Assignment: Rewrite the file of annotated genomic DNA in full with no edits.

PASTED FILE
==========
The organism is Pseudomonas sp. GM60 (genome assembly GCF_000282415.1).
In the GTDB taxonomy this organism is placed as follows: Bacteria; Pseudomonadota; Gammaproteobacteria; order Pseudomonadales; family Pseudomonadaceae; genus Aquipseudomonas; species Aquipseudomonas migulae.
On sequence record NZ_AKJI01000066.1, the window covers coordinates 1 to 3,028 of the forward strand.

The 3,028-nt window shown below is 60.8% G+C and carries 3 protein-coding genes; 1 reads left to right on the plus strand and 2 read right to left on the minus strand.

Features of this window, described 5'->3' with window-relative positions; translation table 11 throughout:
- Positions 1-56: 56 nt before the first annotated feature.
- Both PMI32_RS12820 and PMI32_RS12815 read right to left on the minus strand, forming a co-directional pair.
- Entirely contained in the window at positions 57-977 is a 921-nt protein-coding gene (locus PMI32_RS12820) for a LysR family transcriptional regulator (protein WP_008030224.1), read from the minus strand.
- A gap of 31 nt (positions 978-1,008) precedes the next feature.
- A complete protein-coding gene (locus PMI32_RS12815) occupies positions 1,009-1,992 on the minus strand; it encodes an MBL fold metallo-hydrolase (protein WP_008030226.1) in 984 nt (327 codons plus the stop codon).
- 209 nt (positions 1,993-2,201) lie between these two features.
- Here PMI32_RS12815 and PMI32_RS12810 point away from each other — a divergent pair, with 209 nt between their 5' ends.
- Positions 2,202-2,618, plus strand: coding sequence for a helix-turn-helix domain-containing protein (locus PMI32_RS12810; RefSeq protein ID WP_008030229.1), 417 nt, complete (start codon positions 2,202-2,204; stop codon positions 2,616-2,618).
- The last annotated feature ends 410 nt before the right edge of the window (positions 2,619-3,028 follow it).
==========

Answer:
The organism is Pseudomonas sp. GM60 (genome assembly GCF_000282415.1).
In the GTDB taxonomy this organism is placed as follows: Bacteria; Pseudomonadota; Gammaproteobacteria; order Pseudomonadales; family Pseudomonadaceae; genus Aquipseudomonas; species Aquipseudomonas migulae.
On sequence record NZ_AKJI01000066.1, the window covers coordinates 1 to 3,028 of the forward strand.

The 3,028-nt window shown below is 60.8% G+C and carries 3 protein-coding genes; 1 reads left to right on the plus strand and 2 read right to left on the minus strand.

Features of this window, described 5'->3' with window-relative positions; translation table 11 throughout:
- Positions 1-56: 56 nt before the first annotated feature.
- Both PMI32_RS12820 and PMI32_RS12815 read right to left on the minus strand, forming a co-directional pair.
- Entirely contained in the window at positions 57-977 is a 921-nt protein-coding gene (locus PMI32_RS12820) for a LysR family transcriptional regulator (protein WP_008030224.1), read from the minus strand.
- A gap of 31 nt (positions 978-1,008) precedes the next feature.
- A complete protein-coding gene (locus PMI32_RS12815) occupies positions 1,009-1,992 on the minus strand; it encodes an MBL fold metallo-hydrolase (protein WP_008030226.1) in 984 nt (327 codons plus the stop codon).
- 209 nt (positions 1,993-2,201) lie between these two features.
- Here PMI32_RS12815 and PMI32_RS12810 point away from each other — a divergent pair, with 209 nt between their 5' ends.
- Positions 2,202-2,618, plus strand: coding sequence for a helix-turn-helix domain-containing protein (locus PMI32_RS12810; RefSeq protein ID WP_008030229.1), 417 nt, complete (start codon positions 2,202-2,204; stop codon positions 2,616-2,618).
- The last annotated feature ends 410 nt before the right edge of the window (positions 2,619-3,028 follow it).